Saturday at the Port Townsend Jazz Festival was a full one, to be sure. I started the day with a three hour rehearsal for the tribute to Count Basie on the afternoon concert. With John Clayton at the helm, and Byron Stripling and Carmen Bradford added to the usual mix, I have to say that this was by far the most pain-free rehearsal we've ever had up there. What's the lesson? Good music copying work + seasoned frontman and conductor = pain-free rehearsal.
Some friends from Seattle came up just before the afternoon concert, and all of us got our share of good music. Christian McBride's band was stellar as always -- this is a band that can play nearly any style of music out there related to jazz music, and make you think that each "thing" is the one thing that they do best. I never get tired of hearing this group; from Weather Report and Jaco to Bobby Hutcherson and the Spinners, it's all at the highest caliber with the Christian McBride Band. Kenny Barron and Regina Carter played a great duo program for the middle set; while not necessarily my "cup of tea", these two are definitely at the top of their respective games. The big band portion went off as the rehearsal did -- without a hitch. The perfect blend of vocals, solo features, Basie classics, and newer tributes, the tribute band couldn't have been more fun for either the listener or the performers.
After a quick buzz out to Beckett Point for a beachside dinner moment, we made it back to the McCurdy Pavilion to hear Benny Green and Russell Malone get into their duo thing, and while Russell Malone is certainly a tasty performer, Benny Green is a piano playing monster. I remember hearing Benny Green 15 years ago at Jazz Alley, and his playing continues to grow both technically and musically, while also getting more refined and controlled. From Charlie Parker to Roberta flack, I can only imagine that their recordings reflect the beautifully mellow sound and variety of tune choices we heard on the Mainstage that night. The Clayton Brothers Quintet finished out the evening concert with a full dose of Cannonball, Blakey, blues, and swing -- make no mistake! When it comes to quintet precision, arrangements, and craftsmanship, it sure can't get much better than this; Terrell Stafford and Jeff Clayton certainly recall the Cannonball Adderley Quintet frontline, and the diverse band-contributed compositions were equally suited. But for me, the real highlight was Emily, featuring beautifully melodic statements on bowed bass and alto. To be honest, I've rarely felt as moved when listening to live music as I was in those moments. I'll be going home to find this on a recording somewhere...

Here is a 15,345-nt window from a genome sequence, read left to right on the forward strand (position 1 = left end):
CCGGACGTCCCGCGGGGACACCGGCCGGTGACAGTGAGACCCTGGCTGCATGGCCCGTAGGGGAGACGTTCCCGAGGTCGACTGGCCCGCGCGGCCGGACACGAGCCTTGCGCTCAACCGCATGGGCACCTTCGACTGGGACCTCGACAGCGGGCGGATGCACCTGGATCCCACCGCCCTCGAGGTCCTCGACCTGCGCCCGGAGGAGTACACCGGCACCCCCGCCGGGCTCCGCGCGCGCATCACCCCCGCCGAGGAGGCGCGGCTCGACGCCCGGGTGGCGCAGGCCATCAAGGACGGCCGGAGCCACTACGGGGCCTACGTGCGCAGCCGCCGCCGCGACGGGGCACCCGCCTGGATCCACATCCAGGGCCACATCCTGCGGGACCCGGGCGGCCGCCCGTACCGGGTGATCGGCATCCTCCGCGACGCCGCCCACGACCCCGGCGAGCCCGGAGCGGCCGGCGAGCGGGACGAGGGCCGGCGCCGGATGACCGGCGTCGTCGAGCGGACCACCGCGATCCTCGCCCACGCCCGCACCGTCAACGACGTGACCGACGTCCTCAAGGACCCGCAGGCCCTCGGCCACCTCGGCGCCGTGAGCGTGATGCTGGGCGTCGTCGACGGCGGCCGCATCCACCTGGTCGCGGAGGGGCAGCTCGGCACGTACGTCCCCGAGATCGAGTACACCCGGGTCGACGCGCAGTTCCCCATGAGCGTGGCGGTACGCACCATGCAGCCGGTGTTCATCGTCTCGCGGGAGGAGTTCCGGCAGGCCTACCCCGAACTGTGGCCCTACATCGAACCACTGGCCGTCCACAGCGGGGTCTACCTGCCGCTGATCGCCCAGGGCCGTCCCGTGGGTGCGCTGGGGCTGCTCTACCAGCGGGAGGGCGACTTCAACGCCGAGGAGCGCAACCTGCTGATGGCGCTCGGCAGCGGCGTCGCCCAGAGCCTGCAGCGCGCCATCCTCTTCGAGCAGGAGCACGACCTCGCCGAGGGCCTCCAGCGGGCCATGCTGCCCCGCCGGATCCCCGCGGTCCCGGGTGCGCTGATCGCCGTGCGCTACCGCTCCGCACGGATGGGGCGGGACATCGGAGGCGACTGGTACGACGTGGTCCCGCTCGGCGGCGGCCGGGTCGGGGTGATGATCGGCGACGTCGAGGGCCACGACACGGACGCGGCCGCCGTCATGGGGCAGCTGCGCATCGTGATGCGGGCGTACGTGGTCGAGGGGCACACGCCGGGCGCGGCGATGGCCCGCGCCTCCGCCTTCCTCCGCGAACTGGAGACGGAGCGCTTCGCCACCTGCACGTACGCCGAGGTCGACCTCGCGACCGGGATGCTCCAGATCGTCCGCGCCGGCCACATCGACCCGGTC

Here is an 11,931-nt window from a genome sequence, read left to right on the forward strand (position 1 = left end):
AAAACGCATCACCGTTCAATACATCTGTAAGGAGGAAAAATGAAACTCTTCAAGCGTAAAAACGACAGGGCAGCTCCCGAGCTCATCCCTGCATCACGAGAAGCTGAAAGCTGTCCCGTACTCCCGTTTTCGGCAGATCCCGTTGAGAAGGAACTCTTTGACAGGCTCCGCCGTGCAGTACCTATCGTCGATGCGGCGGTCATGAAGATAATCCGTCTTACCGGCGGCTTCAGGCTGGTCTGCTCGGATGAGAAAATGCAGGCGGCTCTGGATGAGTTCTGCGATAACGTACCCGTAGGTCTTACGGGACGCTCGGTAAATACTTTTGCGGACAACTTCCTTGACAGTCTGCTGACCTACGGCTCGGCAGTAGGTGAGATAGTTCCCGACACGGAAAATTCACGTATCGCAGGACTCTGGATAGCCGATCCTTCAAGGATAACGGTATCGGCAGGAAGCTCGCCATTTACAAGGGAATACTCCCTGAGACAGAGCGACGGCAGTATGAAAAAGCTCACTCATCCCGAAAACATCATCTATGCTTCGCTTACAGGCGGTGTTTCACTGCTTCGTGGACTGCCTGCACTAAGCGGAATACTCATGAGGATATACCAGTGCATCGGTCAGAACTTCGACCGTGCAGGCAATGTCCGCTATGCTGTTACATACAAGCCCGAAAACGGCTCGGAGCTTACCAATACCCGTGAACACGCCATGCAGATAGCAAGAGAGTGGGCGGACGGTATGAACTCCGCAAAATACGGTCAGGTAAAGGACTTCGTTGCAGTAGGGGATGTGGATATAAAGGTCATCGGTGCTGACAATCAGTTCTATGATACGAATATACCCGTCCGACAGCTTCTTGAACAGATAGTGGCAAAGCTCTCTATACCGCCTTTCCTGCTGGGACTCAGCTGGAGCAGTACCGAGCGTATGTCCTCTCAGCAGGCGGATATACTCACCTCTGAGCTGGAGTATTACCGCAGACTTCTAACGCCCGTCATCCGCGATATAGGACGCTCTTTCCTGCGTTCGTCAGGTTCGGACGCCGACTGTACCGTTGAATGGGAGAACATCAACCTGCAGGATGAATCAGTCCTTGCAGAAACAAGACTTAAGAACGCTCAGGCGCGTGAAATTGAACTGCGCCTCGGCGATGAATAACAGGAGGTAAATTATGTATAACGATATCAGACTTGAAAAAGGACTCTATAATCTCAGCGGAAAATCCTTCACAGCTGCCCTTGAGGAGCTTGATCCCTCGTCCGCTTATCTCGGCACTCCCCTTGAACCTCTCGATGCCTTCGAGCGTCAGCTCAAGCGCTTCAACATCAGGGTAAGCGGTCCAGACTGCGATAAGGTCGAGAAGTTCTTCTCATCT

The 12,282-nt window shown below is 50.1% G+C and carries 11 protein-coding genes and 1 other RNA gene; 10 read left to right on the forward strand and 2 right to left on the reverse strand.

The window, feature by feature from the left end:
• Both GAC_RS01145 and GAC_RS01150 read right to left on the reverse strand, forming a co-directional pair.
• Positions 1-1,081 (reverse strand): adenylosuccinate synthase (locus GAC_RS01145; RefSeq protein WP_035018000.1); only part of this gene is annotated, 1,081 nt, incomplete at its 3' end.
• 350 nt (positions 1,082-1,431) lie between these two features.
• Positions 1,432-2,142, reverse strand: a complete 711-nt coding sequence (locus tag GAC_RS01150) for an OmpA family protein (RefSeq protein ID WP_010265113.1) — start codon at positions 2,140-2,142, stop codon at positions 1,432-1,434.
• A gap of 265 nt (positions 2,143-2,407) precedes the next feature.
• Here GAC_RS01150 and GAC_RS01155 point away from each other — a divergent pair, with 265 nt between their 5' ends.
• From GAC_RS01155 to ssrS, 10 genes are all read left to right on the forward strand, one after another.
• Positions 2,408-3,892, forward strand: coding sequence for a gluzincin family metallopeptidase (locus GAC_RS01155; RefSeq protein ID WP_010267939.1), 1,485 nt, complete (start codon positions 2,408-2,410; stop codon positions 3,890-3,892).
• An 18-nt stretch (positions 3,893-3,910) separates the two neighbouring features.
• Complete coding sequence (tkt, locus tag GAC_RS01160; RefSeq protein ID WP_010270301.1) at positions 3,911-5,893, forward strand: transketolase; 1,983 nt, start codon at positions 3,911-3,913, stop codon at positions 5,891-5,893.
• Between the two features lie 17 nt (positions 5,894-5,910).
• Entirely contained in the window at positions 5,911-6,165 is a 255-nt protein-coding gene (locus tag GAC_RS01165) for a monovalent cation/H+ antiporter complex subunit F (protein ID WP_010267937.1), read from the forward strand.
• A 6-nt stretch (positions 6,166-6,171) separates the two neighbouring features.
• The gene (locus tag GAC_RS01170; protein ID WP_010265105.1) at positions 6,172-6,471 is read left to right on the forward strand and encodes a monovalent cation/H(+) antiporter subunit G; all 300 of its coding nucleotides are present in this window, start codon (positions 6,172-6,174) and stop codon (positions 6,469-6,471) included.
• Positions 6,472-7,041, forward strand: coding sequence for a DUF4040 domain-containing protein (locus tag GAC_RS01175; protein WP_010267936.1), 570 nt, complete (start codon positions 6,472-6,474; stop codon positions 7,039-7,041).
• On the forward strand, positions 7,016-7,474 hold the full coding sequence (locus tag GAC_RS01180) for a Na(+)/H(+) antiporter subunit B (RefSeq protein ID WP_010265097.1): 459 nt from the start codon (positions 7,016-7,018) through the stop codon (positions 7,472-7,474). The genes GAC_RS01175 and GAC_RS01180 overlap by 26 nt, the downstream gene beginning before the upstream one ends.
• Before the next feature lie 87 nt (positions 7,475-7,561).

My friends and I decided to try and start the night at Ingrid Jensen and Terrell Stafford, only to find it already full! Before Terrell was even there yet! So we tried Pete's Place to hear my brother and the horn extravaganza, and again -- full! After our third miss, we jumped in the Surf, scarfed down a drink, and went to try and catch George Cables at the Upstage. Thankfully -- outdoor seating. The trio finished their set about the time we arrived, and by the time one of our group had to head back to Seattle, we were heading inside to catch the third set. George Cables, Carl Allen, and John Clayton were billed as Trio Magic, and I can't think of a more apt way to describe this trio. From Cables originals to It Could Happen to You and Over the Rainbow, Cables and Company are always a festival favorite, and with people filling every square inch of space in the room, this year was no exception in my book and anyone that heard them.
John Clayton spoke often this weekend about the musical family that is the Port Townsend Jazz Festival and Workshop. Never have I seen that feeling more openly on display than at the festival this year. To John Clayton, Becca Duran, Gregg Miller, and everyone else involved with making this year's festival a success -- bravo!